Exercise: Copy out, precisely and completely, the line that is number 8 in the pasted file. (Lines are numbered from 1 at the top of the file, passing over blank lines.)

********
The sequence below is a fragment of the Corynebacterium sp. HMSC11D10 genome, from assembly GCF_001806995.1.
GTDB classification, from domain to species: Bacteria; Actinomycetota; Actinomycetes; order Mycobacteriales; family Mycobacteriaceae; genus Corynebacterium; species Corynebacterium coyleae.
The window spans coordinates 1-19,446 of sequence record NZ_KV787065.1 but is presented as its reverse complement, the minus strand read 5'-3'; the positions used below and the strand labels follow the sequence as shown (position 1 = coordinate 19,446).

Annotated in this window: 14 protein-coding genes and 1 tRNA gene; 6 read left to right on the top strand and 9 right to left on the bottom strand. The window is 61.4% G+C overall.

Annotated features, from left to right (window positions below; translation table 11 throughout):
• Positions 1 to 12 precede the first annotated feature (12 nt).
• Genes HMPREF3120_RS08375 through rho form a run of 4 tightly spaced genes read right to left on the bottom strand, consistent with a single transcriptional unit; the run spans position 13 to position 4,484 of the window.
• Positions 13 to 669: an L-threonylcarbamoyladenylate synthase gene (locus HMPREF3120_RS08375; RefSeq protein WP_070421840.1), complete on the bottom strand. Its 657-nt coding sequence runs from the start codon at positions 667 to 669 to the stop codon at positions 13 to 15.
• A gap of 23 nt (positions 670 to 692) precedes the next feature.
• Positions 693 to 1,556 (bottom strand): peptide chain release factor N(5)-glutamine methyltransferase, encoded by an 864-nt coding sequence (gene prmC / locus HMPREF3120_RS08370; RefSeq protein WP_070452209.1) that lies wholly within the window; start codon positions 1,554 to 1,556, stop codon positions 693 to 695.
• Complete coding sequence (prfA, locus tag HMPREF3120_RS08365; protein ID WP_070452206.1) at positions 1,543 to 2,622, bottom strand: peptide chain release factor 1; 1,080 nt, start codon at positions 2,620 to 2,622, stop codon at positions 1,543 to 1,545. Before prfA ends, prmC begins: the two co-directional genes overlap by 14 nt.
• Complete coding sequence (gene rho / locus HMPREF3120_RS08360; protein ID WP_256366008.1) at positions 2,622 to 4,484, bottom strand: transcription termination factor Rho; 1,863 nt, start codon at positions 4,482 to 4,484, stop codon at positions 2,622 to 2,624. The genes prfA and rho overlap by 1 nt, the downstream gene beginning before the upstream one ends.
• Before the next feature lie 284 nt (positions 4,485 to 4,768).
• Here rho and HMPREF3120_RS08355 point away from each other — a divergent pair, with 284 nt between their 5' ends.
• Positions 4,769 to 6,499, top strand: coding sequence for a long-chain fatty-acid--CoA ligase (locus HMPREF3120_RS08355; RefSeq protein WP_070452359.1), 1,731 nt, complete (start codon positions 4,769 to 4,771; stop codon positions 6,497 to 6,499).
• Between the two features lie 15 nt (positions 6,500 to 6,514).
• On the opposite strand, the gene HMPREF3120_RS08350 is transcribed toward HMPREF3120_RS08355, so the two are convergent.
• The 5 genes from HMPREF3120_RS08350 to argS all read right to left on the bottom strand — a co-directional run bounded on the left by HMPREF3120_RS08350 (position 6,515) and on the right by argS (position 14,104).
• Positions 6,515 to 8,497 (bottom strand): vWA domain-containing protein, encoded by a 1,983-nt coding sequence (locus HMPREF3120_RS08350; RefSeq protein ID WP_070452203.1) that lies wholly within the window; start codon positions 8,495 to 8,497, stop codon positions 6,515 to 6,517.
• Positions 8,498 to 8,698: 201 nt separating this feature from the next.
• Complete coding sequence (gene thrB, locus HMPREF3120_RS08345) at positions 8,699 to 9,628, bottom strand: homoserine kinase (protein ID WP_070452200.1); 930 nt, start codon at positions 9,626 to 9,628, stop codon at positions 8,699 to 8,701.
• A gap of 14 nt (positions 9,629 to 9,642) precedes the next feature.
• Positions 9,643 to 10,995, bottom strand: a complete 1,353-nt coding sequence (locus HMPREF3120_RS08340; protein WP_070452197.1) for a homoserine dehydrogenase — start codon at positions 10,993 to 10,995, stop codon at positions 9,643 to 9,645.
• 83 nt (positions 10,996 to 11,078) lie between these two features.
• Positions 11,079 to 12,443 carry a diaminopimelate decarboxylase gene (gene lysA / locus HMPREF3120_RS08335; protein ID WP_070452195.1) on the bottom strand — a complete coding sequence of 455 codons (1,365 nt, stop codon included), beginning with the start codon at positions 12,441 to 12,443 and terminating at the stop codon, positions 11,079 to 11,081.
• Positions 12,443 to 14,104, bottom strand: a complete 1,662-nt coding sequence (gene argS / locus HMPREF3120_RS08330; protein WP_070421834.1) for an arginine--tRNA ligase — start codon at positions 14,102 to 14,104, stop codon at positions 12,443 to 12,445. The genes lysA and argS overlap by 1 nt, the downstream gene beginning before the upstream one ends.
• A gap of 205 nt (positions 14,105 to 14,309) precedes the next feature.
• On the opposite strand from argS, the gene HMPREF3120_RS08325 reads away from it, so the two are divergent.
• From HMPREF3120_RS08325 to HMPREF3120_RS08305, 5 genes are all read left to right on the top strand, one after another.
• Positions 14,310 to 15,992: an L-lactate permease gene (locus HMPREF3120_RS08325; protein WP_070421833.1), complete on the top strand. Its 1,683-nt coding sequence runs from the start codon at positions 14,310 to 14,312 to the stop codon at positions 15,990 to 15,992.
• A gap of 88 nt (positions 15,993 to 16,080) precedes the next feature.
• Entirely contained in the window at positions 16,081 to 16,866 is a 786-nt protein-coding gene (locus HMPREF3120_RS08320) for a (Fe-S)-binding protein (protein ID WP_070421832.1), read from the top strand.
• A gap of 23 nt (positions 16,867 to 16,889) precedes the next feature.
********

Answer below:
• Positions 13 to 669: an L-threonylcarbamoyladenylate synthase gene (locus HMPREF3120_RS08375; RefSeq protein WP_070421840.1), complete on the bottom strand. Its 657-nt coding sequence runs from the start codon at positions 667 to 669 to the stop codon at positions 13 to 15.